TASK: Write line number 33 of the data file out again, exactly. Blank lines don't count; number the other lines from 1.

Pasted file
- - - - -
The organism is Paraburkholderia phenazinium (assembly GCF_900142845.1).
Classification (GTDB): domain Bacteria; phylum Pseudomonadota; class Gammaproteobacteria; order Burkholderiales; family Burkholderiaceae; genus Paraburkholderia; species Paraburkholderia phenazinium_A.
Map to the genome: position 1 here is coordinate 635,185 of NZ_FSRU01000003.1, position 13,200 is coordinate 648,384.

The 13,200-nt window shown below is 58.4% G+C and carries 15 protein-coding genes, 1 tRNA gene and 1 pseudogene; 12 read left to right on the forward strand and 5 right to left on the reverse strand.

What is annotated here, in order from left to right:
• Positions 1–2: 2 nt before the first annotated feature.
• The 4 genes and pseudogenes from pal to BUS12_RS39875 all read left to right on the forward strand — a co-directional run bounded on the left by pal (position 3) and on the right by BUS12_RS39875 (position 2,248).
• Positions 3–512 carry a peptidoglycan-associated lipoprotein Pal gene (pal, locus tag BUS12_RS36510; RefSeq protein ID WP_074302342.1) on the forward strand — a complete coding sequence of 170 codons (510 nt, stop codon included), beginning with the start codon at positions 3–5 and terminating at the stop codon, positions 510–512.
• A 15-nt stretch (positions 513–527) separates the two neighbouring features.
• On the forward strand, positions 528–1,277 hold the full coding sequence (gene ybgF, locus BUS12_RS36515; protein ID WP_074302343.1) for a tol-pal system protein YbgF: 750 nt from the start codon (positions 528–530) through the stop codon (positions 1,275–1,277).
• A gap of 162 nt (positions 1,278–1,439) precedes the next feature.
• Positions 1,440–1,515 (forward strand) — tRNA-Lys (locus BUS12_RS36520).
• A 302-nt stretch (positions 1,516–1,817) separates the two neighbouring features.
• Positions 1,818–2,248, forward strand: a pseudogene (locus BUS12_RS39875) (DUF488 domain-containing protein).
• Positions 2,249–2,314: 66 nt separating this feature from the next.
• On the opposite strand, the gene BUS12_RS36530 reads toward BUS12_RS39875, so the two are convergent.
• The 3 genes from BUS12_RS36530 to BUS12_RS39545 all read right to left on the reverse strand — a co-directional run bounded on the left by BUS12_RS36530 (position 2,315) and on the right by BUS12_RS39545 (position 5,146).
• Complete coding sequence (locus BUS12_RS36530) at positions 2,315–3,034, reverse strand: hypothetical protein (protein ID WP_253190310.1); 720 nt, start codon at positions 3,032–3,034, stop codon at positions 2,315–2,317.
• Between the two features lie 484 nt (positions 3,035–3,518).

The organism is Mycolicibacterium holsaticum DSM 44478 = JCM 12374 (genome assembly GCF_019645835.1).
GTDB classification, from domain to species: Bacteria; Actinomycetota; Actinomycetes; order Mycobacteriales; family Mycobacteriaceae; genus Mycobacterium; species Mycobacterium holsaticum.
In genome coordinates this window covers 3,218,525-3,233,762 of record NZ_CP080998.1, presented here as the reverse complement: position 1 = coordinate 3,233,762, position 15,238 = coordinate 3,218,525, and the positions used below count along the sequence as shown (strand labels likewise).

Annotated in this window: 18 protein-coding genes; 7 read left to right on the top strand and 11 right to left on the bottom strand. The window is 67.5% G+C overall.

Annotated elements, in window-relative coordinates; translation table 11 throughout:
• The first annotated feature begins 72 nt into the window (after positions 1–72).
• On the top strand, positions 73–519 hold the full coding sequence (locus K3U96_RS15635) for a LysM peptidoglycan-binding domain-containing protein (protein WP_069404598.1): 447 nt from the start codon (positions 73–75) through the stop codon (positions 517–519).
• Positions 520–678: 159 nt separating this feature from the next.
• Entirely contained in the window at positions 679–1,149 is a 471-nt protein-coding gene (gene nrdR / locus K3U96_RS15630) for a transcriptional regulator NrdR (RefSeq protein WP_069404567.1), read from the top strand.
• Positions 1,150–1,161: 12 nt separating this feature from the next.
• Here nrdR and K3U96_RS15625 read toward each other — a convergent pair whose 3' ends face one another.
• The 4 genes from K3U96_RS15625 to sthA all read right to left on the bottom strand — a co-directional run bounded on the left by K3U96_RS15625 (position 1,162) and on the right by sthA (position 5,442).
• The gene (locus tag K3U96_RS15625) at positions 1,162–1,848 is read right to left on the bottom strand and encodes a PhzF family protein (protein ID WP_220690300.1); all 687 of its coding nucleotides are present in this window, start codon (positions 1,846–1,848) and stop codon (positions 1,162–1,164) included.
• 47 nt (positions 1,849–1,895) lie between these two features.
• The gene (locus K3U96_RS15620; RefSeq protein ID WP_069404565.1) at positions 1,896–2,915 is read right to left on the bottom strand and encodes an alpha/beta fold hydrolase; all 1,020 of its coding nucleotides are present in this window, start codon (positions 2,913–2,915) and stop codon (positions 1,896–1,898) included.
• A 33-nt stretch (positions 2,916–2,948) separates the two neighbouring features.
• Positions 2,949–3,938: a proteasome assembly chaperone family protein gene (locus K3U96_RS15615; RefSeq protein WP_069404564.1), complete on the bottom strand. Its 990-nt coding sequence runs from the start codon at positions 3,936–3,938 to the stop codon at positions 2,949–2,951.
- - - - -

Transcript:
• 47 nt (positions 1,849–1,895) lie between these two features.